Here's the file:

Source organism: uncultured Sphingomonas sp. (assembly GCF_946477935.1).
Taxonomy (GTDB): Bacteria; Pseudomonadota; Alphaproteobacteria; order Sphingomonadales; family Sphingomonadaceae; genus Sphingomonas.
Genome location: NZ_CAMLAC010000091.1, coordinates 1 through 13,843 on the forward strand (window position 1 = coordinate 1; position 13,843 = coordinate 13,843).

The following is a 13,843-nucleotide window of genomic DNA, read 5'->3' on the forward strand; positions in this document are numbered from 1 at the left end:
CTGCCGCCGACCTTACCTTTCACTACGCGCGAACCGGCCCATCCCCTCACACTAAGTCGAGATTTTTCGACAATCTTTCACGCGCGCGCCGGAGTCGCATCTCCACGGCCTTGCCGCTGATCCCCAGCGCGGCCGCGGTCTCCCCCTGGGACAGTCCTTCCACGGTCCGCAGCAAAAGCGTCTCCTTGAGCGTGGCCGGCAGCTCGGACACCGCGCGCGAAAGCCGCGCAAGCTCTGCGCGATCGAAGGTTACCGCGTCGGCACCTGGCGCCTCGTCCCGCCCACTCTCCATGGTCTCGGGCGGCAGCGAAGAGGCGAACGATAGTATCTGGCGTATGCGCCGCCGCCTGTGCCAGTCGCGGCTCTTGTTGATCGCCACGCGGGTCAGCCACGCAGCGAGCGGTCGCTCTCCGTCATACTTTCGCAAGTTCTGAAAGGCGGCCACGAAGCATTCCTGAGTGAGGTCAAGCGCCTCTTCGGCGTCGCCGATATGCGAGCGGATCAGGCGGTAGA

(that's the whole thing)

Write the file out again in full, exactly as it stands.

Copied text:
Source organism: uncultured Sphingomonas sp. (assembly GCF_946477935.1).
Taxonomy (GTDB): Bacteria; Pseudomonadota; Alphaproteobacteria; order Sphingomonadales; family Sphingomonadaceae; genus Sphingomonas.
Genome location: NZ_CAMLAC010000091.1, coordinates 1 through 13,843 on the forward strand (window position 1 = coordinate 1; position 13,843 = coordinate 13,843).

The following is a 13,843-nucleotide window of genomic DNA, read 5'->3' on the forward strand; positions in this document are numbered from 1 at the left end:
CTGCCGCCGACCTTACCTTTCACTACGCGCGAACCGGCCCATCCCCTCACACTAAGTCGAGATTTTTCGACAATCTTTCACGCGCGCGCCGGAGTCGCATCTCCACGGCCTTGCCGCTGATCCCCAGCGCGGCCGCGGTCTCCCCCTGGGACAGTCCTTCCACGGTCCGCAGCAAAAGCGTCTCCTTGAGCGTGGCCGGCAGCTCGGACACCGCGCGCGAAAGCCGCGCAAGCTCTGCGCGATCGAAGGTTACCGCGTCGGCACCTGGCGCCTCGTCCCGCCCACTCTCCATGGTCTCGGGCGGCAGCGAAGAGGCGAACGATAGTATCTGGCGTATGCGCCGCCGCCTGTGCCAGTCGCGGCTCTTGTTGATCGCCACGCGGGTCAGCCACGCAGCGAGCGGTCGCTCTCCGTCATACTTTCGCAAGTTCTGAAAGGCGGCCACGAAGCATTCCTGAGTGAGGTCAAGCGCCTCTTCGGCGTCGCCGATATGCGAGCGGATCAGGCGGTAGA